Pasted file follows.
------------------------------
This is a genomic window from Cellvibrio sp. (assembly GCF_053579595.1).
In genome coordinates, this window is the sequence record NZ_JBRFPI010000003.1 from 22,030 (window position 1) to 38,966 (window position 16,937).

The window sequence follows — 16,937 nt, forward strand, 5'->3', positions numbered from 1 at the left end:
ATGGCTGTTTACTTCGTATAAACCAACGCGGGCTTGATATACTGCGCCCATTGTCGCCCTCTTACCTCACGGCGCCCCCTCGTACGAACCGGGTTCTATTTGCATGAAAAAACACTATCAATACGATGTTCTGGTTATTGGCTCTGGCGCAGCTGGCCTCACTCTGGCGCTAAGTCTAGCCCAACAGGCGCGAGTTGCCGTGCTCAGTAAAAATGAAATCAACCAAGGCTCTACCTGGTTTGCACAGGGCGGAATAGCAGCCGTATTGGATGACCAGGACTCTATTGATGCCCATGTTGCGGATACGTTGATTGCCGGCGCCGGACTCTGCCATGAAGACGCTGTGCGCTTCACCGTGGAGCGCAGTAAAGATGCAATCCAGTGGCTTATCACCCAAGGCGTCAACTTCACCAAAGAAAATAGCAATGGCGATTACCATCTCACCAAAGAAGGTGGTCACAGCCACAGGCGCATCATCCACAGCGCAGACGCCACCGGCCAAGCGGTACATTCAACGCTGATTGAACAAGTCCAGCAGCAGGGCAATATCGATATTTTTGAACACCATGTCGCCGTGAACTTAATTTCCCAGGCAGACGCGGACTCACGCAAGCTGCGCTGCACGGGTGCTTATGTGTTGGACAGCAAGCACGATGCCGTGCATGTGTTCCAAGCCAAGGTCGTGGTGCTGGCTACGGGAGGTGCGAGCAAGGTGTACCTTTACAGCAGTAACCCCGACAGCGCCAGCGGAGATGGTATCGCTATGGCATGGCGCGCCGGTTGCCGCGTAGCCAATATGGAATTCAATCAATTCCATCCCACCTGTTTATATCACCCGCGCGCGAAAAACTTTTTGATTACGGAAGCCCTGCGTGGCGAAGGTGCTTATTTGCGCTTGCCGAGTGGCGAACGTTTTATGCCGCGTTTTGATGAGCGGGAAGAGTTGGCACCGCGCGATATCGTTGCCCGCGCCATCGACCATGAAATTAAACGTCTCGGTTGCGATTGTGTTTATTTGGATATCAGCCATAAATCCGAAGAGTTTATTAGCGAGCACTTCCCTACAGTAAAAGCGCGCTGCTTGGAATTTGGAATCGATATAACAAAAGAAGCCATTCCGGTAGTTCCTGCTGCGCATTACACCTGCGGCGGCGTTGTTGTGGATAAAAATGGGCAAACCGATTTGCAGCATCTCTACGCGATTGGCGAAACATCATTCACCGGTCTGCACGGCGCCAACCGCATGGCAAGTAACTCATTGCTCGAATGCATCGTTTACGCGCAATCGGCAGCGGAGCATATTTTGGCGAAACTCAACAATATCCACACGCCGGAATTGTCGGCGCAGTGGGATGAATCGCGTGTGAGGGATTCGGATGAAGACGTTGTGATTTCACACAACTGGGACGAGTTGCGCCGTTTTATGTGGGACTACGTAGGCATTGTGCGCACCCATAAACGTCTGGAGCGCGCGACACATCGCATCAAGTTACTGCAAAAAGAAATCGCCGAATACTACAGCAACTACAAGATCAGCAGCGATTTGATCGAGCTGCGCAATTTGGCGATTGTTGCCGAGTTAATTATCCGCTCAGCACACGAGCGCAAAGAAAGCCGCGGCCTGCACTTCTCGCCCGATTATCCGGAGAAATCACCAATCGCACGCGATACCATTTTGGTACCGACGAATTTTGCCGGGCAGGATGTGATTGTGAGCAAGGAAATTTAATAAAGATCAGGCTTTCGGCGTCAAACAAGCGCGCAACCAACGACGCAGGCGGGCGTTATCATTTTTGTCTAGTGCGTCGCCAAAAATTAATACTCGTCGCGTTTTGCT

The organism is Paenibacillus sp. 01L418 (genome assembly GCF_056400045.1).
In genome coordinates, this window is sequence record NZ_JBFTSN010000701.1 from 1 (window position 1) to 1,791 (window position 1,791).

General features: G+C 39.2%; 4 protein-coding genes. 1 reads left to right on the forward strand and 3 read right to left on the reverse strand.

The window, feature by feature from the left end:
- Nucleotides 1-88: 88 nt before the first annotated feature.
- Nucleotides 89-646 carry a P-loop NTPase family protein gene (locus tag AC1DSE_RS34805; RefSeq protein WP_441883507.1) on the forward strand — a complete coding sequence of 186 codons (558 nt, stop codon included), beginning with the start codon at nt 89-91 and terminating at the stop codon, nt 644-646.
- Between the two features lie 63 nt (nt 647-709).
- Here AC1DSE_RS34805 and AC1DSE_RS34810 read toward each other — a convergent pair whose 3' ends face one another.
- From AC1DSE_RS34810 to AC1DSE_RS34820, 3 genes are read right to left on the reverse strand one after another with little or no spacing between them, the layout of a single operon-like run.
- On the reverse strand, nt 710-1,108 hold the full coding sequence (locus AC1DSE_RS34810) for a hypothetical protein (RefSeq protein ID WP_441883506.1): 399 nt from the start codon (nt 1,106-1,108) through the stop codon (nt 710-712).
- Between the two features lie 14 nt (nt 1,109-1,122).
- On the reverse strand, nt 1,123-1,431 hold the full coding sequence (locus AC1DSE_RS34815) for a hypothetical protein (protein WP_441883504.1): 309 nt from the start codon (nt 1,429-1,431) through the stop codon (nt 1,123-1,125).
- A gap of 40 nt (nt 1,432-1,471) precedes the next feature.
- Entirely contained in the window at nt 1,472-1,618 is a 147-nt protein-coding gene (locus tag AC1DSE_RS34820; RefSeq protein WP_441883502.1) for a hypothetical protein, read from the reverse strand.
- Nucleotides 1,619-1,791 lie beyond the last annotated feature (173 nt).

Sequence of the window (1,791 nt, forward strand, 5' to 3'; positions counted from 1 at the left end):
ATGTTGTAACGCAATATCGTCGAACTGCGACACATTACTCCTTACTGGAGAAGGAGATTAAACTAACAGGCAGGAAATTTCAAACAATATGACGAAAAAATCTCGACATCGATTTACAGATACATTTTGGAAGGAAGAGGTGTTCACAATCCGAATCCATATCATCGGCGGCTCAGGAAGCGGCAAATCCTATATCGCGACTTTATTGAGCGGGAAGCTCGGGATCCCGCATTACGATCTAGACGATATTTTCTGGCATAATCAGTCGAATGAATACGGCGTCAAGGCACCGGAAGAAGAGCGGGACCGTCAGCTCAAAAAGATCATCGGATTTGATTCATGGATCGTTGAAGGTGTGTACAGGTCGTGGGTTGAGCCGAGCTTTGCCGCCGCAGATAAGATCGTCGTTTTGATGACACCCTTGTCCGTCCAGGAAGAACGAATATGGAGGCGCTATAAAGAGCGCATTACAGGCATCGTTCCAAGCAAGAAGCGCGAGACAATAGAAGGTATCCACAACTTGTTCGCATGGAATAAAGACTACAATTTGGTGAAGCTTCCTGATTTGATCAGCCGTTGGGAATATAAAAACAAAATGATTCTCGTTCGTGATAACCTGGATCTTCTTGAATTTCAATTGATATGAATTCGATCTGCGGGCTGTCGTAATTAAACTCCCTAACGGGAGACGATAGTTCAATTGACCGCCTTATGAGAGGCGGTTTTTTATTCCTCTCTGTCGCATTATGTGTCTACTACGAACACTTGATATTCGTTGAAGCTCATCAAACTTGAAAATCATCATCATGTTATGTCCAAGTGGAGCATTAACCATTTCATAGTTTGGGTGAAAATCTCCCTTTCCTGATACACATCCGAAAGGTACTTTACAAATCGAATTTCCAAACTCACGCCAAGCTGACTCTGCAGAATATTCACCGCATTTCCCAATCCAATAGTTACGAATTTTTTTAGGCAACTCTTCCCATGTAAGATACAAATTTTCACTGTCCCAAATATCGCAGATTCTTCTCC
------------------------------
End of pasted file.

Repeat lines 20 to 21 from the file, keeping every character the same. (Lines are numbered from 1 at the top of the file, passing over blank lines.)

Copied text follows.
Sequence of the window (1,791 nt, forward strand, 5' to 3'; positions counted from 1 at the left end):
ATGTTGTAACGCAATATCGTCGAACTGCGACACATTACTCCTTACTGGAGAAGGAGATTAAACTAACAGGCAGGAAATTTCAAACAATATGACGAAAAAATCTCGACATCGATTTACAGATACATTTTGGAAGGAAGAGGTGTTCACAATCCGAATCCATATCATCGGCGGCTCAGGAAGCGGCAAATCCTATATCGCGACTTTATTGAGCGGGAAGCTCGGGATCCCGCATTACGATCTAGACGATATTTTCTGGCATAATCAGTCGAATGAATACGGCGTCAAGGCACCGGAAGAAGAGCGGGACCGTCAGCTCAAAAAGATCATCGGATTTGATTCATGGATCGTTGAAGGTGTGTACAGGTCGTGGGTTGAGCCGAGCTTTGCCGCCGCAGATAAGATCGTCGTTTTGATGACACCCTTGTCCGTCCAGGAAGAACGAATATGGAGGCGCTATAAAGAGCGCATTACAGGCATCGTTCCAAGCAAGAAGCGCGAGACAATAGAAGGTATCCACAACTTGTTCGCATGGAATAAAGACTACAATTTGGTGAAGCTTCCTGATTTGATCAGCCGTTGGGAATATAAAAACAAAATGATTCTCGTTCGTGATAACCTGGATCTTCTTGAATTTCAATTGATATGAATTCGATCTGCGGGCTGTCGTAATTAAACTCCCTAACGGGAGACGATAGTTCAATTGACCGCCTTATGAGAGGCGGTTTTTTATTCCTCTCTGTCGCATTATGTGTCTACTACGAACACTTGATATTCGTTGAAGCTCATCAAACTTGAAAATCATCATCATGTTATGTCCAAGTGGAGCATTAACCATTTCATAGTTTGGGTGAAAATCTCCCTTTCCTGATACACATCCGAAAGGTACTTTACAAATCGAATTTCCAAACTCACGCCAAGCTGACTCTGCAGAATATTCACCGCATTTCCCAATCCAATAGTTACGAATTTTTTTAGGCAACTCTTCCCATGTAAGATACAAATTTTCACTGTCCCAAATATCGCAGATTCTTCTCC